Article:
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The Bucket Approach: Saving/Spending During Retirement

| September 08, 2015
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09/08/2015: Written by Greg Middendorf CFP® CCPS®

The reality is that more and more people are living longer and healthier lives which puts more of an emphasis on the importance of a well-thought out and well–crafted retirement income plan. One of the most common retirement concerns we try to alleviate for our clients is their concern of spending down retirement savings too quickly, and as a result, having to adjust their standard of living. There are many different methods to tackle this problem and in this article I am going to address one of the most common withdrawal approaches: The “Bucket Approach”. 

The bucket approach, as the name implies, involves dividing your portfolio nest egg into different buckets each designed to meet different planned goals over various time horizons.  

But before I go any further and discuss the structure and mechanics of the bucketing, are you familiar with the envelope approach to managing your household finances?

The envelope approach involves segmenting your monthly income into different envelopes to meet different objectives. For example, you have the car fund, the house fund, the savings fund and the most important “Fun Money" envelope.  You can’t forget about that one.  

I believe that the reason this envelope system has been so effective for some people is that it allows you to breakdown your finances into smaller, more manageable pieces.

The reason for touching briefly on the envelope method is because it shares some of the same traits and characteristics of the bucketing approach. So if you have a good understanding of the envelope approach, you should have no issues with bucketing. So let’s circle back and better understand how the bucketing approach is structured. I am going to walk you through a simple example using three buckets.

Bucket 1

The purpose of the first bucket is to meet your near-term expenditures over the next 5 years and is invested in a very conservative fashion using assets like cash, CDs, treasury bills, etc. No matter what the markets are doing you want to make sure this money is very safe, reliable and liquid to meet your short-term needs.   

Bucket 2

The second bucket is designed to meet your needs over the next 10 years and this is typically positioned with a more moderate level of risk.  Mostly bonds with a splash of conservative and income producing dividend paying stocks (an HCM favorite).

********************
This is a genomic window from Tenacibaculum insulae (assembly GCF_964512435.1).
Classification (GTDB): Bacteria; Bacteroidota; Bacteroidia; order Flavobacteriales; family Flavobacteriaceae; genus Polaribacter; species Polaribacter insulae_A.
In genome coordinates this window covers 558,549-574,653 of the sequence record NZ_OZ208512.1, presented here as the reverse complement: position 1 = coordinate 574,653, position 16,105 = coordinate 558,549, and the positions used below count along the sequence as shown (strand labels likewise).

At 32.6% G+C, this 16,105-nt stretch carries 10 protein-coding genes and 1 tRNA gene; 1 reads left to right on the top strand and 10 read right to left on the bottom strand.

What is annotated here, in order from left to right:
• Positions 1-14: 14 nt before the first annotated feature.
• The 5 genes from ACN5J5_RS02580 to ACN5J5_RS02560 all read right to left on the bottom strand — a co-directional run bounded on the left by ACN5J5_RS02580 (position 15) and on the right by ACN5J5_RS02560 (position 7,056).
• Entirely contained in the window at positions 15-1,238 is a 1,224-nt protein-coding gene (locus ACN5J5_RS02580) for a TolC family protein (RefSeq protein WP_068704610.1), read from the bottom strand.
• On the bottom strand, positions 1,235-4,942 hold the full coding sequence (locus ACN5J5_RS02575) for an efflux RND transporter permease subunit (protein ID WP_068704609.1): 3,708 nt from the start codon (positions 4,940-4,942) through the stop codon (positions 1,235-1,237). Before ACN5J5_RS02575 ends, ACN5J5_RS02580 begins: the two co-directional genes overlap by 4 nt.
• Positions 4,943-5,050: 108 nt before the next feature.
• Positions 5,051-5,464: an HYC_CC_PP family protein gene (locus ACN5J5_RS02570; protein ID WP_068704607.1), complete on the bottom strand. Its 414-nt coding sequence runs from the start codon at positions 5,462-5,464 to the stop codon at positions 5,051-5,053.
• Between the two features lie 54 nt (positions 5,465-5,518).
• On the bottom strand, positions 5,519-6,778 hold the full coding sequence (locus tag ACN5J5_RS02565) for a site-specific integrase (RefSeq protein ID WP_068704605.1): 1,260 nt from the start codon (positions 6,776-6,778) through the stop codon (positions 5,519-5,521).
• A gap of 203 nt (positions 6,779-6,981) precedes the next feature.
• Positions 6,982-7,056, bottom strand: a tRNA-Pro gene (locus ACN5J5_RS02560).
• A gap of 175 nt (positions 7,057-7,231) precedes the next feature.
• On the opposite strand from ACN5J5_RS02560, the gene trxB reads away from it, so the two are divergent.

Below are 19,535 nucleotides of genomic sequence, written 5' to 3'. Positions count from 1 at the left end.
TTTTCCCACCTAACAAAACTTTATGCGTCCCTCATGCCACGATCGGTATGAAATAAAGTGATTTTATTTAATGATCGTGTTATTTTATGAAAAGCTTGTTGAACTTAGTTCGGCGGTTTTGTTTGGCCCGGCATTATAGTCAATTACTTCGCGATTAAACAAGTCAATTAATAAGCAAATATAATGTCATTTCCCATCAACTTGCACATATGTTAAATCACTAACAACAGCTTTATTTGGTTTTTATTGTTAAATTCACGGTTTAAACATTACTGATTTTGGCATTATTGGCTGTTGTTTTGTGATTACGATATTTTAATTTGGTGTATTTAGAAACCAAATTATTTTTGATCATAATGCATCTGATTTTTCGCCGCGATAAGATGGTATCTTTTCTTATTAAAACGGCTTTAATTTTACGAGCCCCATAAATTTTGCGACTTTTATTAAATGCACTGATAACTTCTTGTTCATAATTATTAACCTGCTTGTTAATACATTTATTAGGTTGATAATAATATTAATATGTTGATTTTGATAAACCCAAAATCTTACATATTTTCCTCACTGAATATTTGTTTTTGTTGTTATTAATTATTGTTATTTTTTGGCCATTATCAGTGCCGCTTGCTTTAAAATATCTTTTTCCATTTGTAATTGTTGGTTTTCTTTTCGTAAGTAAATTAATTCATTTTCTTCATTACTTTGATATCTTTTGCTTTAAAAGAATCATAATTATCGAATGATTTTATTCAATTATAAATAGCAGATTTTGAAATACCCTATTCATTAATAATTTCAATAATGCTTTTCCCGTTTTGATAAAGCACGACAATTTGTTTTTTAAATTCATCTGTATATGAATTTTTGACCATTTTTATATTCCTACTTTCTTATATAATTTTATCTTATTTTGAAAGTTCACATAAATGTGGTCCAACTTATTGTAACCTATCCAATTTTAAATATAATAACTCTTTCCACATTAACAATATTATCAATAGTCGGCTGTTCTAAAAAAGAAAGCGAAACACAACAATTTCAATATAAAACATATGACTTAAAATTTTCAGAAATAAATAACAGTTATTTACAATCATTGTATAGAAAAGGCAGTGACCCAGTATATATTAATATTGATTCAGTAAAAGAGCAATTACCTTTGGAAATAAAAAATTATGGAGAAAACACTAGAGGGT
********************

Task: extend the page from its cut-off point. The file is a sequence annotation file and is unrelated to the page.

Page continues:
When you take a step back and look at buckets 1 & 2, it is comforting to know that the first 15 years of retirement are covered with relatively safe and income producing assets so no matter what happens with the markets you can have the ability to fund your need. 

Bucket 3

The third and final bucket is structured to accomplish your longer-term goals.  It is designed to provide long-term growth to combat inflation and to replenish buckets 1 and 2.  With a long-term time horizon, this bucket usually consists mostly of stocks allowing for a higher return potential.  For example, small cap stocks, emerging markets and high yield bonds.  

How does this work in real life?

Now that we have the framework for each of the buckets, let me quickly demonstrate how this approach may work in real life.  The visual here is the above 3 buckets. Keep this picture in your mind.

Picture bucket 1 (the safe bucket) with a water-spigot – out of that spigot flows your income needs. Every year this bucket is depleted to meet your needs and it must be replenished.  That is the purpose of buckets 2 and 3. A portion of bucket 3 spills over to bucket 2 which spills over to bucket 1 to meet your spending needs. Visualize the waterfall.  

Now that you have a relatively good understanding of the Bucket Approach, one of the biggest potential drawbacks involves the execution and the ability to adapt to a changing market.  

The concept of using a bucket system is intriguing in theory, but the traditional approach may not make a lot of sense in today’s market. By all means, we believe it is important to have a bucket that is safe with liquid assets to fund your short-term needs.  But with interest rates at historical lows, it does not make sense to keep a lot of money in buckets 1 and 2 tied up in non-productive assets (cash, Cds, Treasury bonds).  I don’t believe that one size fits all is appropriate and careful consideration needs to be given as to how these buckets are structured and when they are liquidated. 

What are the benefits to the bucketing approach? 

I think the main benefit to this strategy is the psychological benefit.  Just like the envelope method described earlier, it can help take a larger issue and break it down into more manageable components which may lead to better self-control and minimize excess withdrawal risk.

Hengehold Capital Management is a Cincinnati Financial Planning firm specializing in retirement planning. Written by Greg Middendorf CFP® CCPS® Partner | Wealth Advisor | Certified College Planning Specialist 

Content in this article is not intended to be financial advice. Instead, we think of it as educational, and financial education is important to us.

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